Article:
Interventions provided to groups and populations are directed to all the members collectively rather than individualized to specific people within the group. Practitioners direct their interventions toward current or potential disabling conditions with the goal of enhancing the health, well-being, and participation of all group members collectively. (AOTA, 2014a, p. S15)
Additional examples should be added, such as advocating for changes in policy and education, sitting on government planning commissions, and helping design new public spaces; these examples should be tied to advocacy and other practice roles described in the Framework.
A related recommendation is to examine how population health is reflected in our educational accreditation standards. Current screening, evaluation, and referral standards include populations as clients and state that the “process must consider the continuum of need from individuals to populations” (Standard B.4.0; Accreditation Council for Occupational Therapy Education [ACOTE], 2011, p. 21). However, the term population health does not appear in the accreditation standards, and only the standards for doctoral-level occupational therapist programs include population-based interventions specifically (Standard B.5.33; ACOTE, 2011, p. 28). Contributions to efforts to address population health by occupational therapy practitioners at all levels hold great opportunity. Our educational accreditation standards should reflect these opportunities by clear inclusion of the term population health in the standards for all levels of educational programs.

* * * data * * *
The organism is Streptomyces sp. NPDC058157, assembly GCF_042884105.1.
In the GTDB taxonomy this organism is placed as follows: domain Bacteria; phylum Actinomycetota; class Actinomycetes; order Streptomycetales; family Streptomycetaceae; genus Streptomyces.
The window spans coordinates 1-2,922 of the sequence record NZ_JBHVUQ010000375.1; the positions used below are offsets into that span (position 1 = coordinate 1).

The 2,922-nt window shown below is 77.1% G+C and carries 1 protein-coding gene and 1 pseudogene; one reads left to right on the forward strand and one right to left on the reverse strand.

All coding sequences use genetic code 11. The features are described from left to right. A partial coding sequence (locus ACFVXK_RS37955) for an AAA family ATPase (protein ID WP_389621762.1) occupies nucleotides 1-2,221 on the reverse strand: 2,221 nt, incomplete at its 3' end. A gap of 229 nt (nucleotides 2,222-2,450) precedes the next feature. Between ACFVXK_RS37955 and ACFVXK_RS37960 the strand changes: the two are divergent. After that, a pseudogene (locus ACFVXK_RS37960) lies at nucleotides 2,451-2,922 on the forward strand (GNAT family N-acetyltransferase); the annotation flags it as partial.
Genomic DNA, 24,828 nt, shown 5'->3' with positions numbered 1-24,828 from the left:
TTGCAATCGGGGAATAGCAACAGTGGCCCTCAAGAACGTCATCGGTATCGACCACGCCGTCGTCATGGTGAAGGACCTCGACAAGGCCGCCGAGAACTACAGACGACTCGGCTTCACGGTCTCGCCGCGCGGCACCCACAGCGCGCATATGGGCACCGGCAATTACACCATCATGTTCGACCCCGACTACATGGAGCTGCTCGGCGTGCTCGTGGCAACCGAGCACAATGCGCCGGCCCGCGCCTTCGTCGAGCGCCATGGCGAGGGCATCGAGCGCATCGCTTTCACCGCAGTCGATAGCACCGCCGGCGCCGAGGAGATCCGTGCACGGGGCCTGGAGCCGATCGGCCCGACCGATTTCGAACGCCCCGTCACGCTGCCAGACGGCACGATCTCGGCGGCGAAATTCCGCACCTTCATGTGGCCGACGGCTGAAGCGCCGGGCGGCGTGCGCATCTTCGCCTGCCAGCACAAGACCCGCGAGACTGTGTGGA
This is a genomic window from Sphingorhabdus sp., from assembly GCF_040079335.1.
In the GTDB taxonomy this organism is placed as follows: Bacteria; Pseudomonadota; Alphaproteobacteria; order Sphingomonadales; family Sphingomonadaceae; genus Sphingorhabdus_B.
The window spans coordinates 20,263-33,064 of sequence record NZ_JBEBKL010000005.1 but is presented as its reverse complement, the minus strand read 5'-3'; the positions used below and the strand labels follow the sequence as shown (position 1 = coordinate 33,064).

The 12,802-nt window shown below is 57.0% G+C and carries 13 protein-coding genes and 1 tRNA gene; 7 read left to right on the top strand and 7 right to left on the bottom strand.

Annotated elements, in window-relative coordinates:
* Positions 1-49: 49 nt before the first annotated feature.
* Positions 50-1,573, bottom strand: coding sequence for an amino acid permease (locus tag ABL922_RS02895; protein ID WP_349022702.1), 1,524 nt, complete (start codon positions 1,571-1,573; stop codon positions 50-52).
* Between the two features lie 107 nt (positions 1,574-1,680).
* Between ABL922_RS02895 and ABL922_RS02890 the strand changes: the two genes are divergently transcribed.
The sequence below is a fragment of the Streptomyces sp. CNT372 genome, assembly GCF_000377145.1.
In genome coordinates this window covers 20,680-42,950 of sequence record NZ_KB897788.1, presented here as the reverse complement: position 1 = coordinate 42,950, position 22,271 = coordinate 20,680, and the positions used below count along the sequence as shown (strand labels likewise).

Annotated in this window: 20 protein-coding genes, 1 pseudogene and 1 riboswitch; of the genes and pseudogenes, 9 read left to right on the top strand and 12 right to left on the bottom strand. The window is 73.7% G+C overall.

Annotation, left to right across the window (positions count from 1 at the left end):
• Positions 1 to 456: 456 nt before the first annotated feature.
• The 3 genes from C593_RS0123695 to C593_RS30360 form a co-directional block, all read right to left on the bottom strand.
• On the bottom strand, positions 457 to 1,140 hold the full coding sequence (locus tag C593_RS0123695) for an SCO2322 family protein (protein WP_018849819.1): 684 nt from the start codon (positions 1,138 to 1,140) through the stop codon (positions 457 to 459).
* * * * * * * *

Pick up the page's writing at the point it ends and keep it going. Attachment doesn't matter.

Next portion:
Perhaps most important is the recommendation that we actively support, recognize, reward, and value occupational therapy practitioners who assume roles in which direct care practice is not their primary function. In 2015, our profession grew to more than 213,000 occupational therapy practitioners and students in the United States alone. We have both maintained a strong presence in traditional practice settings and broadened our focus to include new areas such as population health. Both of these successes should be celebrated.
Population health spans both occupational therapy’s traditional and its emerging practices. It encompasses the work practitioners do when they identify the health needs of populations such as people with autism, diabetes, falls, limited mobility, or cancer and address those needs through integration with clinical care providers in schools, hospitals, private businesses, and community-based organizations (Roberts & Robinson, 2014; Fisher & Friesema, 2013). It will also encompass expanded roles practitioners could adopt in the policy arena, in nonprofit organizational leadership in organizations such as the American Cancer Society or the Brain Injury Association of America, or in federal health agencies such as the Centers for Disease Control and Prevention or the National Institutes of Health. Considering the long-term impact for the profession of supporting, recognizing, rewarding, and valuing the contribution of occupational therapy practitioners working in organizations such as these moves us toward answering a question that will have a big payoff for the profession: How can we demonstrate occupational therapy’s distinct value in improving the individual experience of care, improving the health of populations, and reducing the per capita cost of care?
The author acknowledges the guidance and assistance of Christina A. Metzler, Gail Fisher, and Trudy Mallinson in the preparation of this article.